UX writing, whether that is done by a dedicated UX writer, the UX designer or by the copywriter, is about creating copy that makes the product or service more intuitive and enjoyable to use. The UX copy also supports the user in making the right decisions while navigating the user journey.
UX copy is not about filling up a given space in the design. It is content with a purpose, it should help the user and also reflect the brand. The content can make the difference between a clear user experience and one that leaves users confused or makes them drop-off in the journey.
In the infographic below, we present a 4-step strategy that will help you create consistent UX copy, true to your brand values and your users.
Get involved in user research
The UX writer needs to be involved in the research process. It is vital to have knowledge about the user profiles. This includes having an understanding of not only the demographics of the users but also having knowledge about the user pain and gain points will tremendously support when writing UX copy. It will help create a visual image of who you’re trying to affect, their characteristics and struggles. This will in turn make the UX copy more coherent, specific and targeted. A persona study can complement the user studies and further be used by other teams in the organization, such as the Sales team.
Know the brand toolkit
The brand toolkit, sometimes also referred to brand guidelines or brand style guide, is your brand’s communication playbook. It includes the details of your brand identity in one place, such as the logo and color palette, and the principles and guidelines that ensure your brand is showing up holistically across channels. Although the focus is the visual elements of the brand, a brand toolkit many times also includes the vision, values and brand personality.
It is easy to get lost in the user studies for a specific product or service, and forget to keep that common thread across all channels, products and services. When writing UX copy, a brand toolkit will help you to stay on-brand.
Respect the tone of voice
The tone of voice is what happens when you combine your brand personality and adapt it to the people you’re expecting to use your product or service. When adapting it to the users, it’s important to remember that every situation in the user journey, whether they are experiencing an error or a success message, will trigger a certain emotional response. Your tone of voice is how you decide to interact with that situation and emotional response. Will your message be funny or serious? Formal or casual? Respectful or irreverent? Enthusiastic or matter-of-fact? These examples of tones are on a spectrum and the brand can either be on the extreme ends or somewhere closer to the middle. But the key is avoiding to mix these tones too much as it will be confusing for the user.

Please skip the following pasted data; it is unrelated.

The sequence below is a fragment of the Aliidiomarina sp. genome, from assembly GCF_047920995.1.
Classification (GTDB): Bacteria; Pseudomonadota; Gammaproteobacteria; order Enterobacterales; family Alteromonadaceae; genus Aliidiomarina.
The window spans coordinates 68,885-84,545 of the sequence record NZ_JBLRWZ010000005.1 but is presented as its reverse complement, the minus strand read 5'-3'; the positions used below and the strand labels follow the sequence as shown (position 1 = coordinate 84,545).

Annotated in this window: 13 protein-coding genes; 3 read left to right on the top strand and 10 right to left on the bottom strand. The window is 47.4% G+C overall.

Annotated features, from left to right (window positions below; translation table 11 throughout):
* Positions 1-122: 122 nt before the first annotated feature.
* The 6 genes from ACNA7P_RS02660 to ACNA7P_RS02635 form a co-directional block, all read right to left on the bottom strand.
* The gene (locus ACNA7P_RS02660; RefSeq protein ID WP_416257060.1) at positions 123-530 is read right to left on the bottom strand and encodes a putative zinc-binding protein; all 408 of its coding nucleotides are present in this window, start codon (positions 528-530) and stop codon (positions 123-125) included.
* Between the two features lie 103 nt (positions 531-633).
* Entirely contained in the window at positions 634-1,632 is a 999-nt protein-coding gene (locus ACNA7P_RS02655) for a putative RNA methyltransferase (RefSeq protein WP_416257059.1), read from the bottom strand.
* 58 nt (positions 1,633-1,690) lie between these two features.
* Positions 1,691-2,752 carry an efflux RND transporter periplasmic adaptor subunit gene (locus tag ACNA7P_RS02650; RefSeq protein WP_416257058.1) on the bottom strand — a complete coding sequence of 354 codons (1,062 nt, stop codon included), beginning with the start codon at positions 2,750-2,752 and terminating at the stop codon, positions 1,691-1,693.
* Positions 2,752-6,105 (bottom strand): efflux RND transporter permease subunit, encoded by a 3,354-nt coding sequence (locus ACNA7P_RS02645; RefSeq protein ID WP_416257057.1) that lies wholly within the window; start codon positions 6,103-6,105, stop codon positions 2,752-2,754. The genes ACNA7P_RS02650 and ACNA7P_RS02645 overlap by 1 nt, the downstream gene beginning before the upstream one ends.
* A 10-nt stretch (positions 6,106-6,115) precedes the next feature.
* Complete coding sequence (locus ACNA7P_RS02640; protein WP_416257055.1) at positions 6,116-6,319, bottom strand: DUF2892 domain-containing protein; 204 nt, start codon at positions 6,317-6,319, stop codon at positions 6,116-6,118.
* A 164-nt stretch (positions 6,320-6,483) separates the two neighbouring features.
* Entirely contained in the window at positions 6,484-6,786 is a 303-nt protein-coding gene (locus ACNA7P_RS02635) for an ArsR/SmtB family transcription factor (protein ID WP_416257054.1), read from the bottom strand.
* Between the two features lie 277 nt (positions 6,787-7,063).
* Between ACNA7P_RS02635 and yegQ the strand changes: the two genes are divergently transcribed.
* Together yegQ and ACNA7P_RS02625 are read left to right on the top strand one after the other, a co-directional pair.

We also expect certain tones from certain industries, and can be taken aback when it’s not how expected. A bank is more likely to keep it formal and serious rather than funny and casual. We take our finances seriously and happen to find the serious approach more trustworthy.
Play with the wording and sentence structure, but don’t mislead
It might seem obvious to be concise and avoid using long blocks of text, but it’s one of the main mistakes people make when writing UX copy. In addition to keeping it short, bear in mind that most of our focus goes to the beginnings and ends of sentences. So instead of leading a CTA with what someone should do, lead with the benefit of their action.
One common mistake in UX copy that risks confusing the user is using synonyms in different places for describing the same action. It’s preferable to use the same word throughout the user journey. Another example that often confuses the user is using double negatives. This makes the user spend more time trying to understand the message. Having misleading UX copy can also nudge the users into making a decision they didn’t intend on making. In this article we go in-depth on the topic of digital nudging and the ethics of it.
Stop guessing, start testing
What’s great about UX copy is that it’s easy to experiment with and make changes to. If you have followed these steps you’ve come a long way by having a strategy based on user research, your brand toolkit and a clear tone of voice that suits your type of business. The final thing to do that will calm your nerves before pressing that go live button is making different versions of your UX copy, where you experiment with wording and sentence structure. There’s an abundance of tools that will help you conduct A/B testing. In this way you will get more clarity of how to adjust the wording and ensure you’ve got the optimal copy for every step of the user journey.
Do you want to know more about how we work with UX design? Reach out to us to schedule a virtual coffee.